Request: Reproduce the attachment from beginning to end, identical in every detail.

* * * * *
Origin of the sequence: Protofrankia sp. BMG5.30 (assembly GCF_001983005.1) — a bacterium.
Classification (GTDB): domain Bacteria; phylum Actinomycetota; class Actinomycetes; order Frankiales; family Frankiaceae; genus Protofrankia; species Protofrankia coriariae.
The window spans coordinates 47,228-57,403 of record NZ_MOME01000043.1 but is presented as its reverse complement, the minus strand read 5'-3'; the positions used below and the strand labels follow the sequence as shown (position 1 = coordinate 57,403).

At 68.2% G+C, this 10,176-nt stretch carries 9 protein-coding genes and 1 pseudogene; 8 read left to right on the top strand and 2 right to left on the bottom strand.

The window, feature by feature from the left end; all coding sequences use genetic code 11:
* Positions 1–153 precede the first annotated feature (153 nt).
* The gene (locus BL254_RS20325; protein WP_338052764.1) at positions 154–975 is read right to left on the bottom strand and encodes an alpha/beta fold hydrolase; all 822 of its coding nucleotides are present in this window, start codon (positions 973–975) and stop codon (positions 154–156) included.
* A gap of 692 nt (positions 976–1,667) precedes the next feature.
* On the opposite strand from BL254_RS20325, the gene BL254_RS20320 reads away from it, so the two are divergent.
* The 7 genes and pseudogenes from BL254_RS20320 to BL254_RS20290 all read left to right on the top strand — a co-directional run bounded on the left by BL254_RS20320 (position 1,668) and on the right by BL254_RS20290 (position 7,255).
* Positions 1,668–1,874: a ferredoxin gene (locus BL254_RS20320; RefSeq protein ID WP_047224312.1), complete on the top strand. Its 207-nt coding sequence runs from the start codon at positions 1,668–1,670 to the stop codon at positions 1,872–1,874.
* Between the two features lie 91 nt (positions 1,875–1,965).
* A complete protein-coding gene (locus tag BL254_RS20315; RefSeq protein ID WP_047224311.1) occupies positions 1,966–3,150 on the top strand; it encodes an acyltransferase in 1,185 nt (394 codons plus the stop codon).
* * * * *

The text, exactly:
Origin of the sequence: Protofrankia sp. BMG5.30 (assembly GCF_001983005.1) — a bacterium.
Classification (GTDB): domain Bacteria; phylum Actinomycetota; class Actinomycetes; order Frankiales; family Frankiaceae; genus Protofrankia; species Protofrankia coriariae.
The window spans coordinates 47,228-57,403 of record NZ_MOME01000043.1 but is presented as its reverse complement, the minus strand read 5'-3'; the positions used below and the strand labels follow the sequence as shown (position 1 = coordinate 57,403).

At 68.2% G+C, this 10,176-nt stretch carries 9 protein-coding genes and 1 pseudogene; 8 read left to right on the top strand and 2 right to left on the bottom strand.

The window, feature by feature from the left end; all coding sequences use genetic code 11:
* Positions 1–153 precede the first annotated feature (153 nt).
* The gene (locus BL254_RS20325; protein WP_338052764.1) at positions 154–975 is read right to left on the bottom strand and encodes an alpha/beta fold hydrolase; all 822 of its coding nucleotides are present in this window, start codon (positions 973–975) and stop codon (positions 154–156) included.
* A gap of 692 nt (positions 976–1,667) precedes the next feature.
* On the opposite strand from BL254_RS20325, the gene BL254_RS20320 reads away from it, so the two are divergent.
* The 7 genes and pseudogenes from BL254_RS20320 to BL254_RS20290 all read left to right on the top strand — a co-directional run bounded on the left by BL254_RS20320 (position 1,668) and on the right by BL254_RS20290 (position 7,255).
* Positions 1,668–1,874: a ferredoxin gene (locus BL254_RS20320; RefSeq protein ID WP_047224312.1), complete on the top strand. Its 207-nt coding sequence runs from the start codon at positions 1,668–1,670 to the stop codon at positions 1,872–1,874.
* Between the two features lie 91 nt (positions 1,875–1,965).
* A complete protein-coding gene (locus tag BL254_RS20315; RefSeq protein ID WP_047224311.1) occupies positions 1,966–3,150 on the top strand; it encodes an acyltransferase in 1,185 nt (394 codons plus the stop codon).